Many of them would be better off smoking crack than having an Internet connection.
So, this is obviously an example of what you don’t want to do.
But what is the right way to go about reading online?
How do successful people read online?
What do they do differently from the masses?
How Do Successful People Read Online?
For starters, they are very selective in what they will and won’t read. There are three things in particular that successful people do:
- 1. Successful people are very selective in their online reading. Successful people have trained themselves to filter out useless information to a higher extent than ordinary people. They avoid forums where the signal to noise ratio is high and trustworthy information is tough to find.
- 2. Successful people preemptively set deadlines for how long they will read online to avoid Parkinson’s Law. They know how easy it is to get swept away and drown in fascinating information if they don’t have a time limit for how long they allow themselves to sit by the computer.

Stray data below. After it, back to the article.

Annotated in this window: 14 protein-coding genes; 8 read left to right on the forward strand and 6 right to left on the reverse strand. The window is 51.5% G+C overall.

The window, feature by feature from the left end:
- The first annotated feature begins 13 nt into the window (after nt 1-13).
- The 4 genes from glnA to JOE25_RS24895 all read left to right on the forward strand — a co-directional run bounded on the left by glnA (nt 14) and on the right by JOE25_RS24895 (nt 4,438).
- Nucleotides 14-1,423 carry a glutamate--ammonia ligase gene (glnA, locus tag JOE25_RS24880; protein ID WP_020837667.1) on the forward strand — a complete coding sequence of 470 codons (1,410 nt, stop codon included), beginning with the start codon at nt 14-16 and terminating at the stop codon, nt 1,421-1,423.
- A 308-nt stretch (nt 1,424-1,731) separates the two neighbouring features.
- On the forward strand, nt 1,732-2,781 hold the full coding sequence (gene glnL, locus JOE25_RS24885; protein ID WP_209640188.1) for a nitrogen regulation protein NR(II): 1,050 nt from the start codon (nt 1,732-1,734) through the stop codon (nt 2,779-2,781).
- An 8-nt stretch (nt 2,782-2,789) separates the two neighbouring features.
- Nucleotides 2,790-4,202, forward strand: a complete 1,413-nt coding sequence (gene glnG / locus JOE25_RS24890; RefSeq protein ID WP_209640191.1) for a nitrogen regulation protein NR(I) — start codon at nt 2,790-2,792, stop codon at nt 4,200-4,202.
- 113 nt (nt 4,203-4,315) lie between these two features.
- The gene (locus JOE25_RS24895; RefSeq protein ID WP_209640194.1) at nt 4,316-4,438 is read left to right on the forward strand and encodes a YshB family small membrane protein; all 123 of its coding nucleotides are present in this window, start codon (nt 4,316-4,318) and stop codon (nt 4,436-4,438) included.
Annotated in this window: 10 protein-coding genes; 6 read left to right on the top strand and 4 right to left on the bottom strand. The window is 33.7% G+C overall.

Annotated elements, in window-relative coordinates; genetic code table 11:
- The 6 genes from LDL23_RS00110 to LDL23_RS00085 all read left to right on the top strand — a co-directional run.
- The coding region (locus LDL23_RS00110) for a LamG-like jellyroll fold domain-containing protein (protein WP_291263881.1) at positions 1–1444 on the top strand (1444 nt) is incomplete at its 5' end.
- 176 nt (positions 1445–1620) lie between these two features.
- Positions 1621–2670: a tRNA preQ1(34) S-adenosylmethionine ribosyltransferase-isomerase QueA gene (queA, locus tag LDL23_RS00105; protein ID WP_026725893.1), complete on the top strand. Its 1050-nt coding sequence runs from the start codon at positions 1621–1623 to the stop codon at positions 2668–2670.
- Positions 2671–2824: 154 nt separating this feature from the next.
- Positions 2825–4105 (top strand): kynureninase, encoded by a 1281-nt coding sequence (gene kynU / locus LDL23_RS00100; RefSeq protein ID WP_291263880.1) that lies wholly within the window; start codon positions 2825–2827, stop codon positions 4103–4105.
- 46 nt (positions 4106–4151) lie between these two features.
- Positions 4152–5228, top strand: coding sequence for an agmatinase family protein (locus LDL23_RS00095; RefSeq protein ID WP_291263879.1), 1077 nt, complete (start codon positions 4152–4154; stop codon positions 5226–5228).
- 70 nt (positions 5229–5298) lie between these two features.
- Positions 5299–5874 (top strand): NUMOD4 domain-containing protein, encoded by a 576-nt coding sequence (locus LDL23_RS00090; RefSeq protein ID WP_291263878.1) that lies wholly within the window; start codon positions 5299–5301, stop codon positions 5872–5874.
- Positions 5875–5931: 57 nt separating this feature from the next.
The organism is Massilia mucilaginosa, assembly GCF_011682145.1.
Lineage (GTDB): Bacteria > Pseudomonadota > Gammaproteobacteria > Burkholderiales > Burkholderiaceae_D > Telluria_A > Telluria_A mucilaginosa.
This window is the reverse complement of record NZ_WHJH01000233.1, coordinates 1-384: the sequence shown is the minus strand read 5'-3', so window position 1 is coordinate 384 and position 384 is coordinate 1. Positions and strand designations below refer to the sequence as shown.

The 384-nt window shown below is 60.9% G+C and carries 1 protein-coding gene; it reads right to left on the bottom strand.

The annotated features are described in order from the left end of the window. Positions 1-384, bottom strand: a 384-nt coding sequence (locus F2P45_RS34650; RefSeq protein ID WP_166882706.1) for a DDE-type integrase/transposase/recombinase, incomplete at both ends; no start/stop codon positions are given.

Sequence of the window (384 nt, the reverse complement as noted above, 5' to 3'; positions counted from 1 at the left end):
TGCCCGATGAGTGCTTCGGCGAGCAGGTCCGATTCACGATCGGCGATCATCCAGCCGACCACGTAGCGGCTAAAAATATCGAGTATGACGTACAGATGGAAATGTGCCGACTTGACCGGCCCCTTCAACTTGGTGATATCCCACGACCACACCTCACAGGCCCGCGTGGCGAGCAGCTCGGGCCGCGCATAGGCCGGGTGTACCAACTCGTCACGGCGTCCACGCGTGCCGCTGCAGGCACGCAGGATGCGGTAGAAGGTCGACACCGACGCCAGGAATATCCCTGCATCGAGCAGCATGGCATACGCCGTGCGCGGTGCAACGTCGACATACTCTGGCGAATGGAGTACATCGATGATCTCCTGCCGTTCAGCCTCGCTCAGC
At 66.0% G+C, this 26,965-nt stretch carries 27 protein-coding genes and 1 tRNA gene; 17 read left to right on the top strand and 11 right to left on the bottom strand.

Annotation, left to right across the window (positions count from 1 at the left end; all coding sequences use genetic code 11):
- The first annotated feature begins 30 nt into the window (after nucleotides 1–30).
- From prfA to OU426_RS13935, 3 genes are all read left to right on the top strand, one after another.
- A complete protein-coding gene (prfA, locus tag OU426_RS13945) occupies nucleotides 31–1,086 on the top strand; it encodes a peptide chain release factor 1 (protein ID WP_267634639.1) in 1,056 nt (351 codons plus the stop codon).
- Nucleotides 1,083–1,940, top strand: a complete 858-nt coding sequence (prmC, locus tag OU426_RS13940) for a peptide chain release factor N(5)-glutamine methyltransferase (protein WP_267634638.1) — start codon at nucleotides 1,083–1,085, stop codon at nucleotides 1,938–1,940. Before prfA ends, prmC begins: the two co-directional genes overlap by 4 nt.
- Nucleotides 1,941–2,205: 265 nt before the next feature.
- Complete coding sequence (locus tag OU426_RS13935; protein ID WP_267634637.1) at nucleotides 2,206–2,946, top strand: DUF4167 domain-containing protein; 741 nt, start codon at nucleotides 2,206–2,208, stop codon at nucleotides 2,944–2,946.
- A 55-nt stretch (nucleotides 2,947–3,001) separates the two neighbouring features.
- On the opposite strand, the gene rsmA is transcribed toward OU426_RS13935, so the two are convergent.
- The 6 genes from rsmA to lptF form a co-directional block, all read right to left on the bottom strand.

- 3. Successful people read with the end goal in mind. This stands in opposition to the norm of casually reading or browsing for stimulating news stories. Successful people read to solve problems or fulfill goals. They direct their reading at a purpose. They don’t read for entertainment’s sake or to kill time. They don’t fall for the temptation of reading a compelling headline if it doesn’t seem related to what they’re specifically trying to accomplish.
Everyone knows about number 1.
Some people make use of number 2.
But how many people actually abide by number 3?
What Do Successful People Do Differently from the Masses?
What is it that differs between ordinary and successful people when it comes to reading online?
If we are to believe Nick Carr, author of The Shallows, we easily get distracted by hyperlinks whilst reading online.
Successful people understand and respect this phenomenon. They have strict principles that they abide by when it comes to reading online.
Successful people keep their impulses to click on irrelevant hyperlinks in check by finishing what they started before reading something new.
They do this because they know that if they begin the process it can be very hard to stop – taking them further and further away from the initial problem they set out to solve.
I call this entering hoarding mode.
Successful people avoid entering hoarding mode at all costs.
The Online Behavior of Successful People
You could sum up the online behavior by successful people in one word – responsible.
In addition to having a responsible Internet behavior, successful people consistently do three things to get the most out of what they read: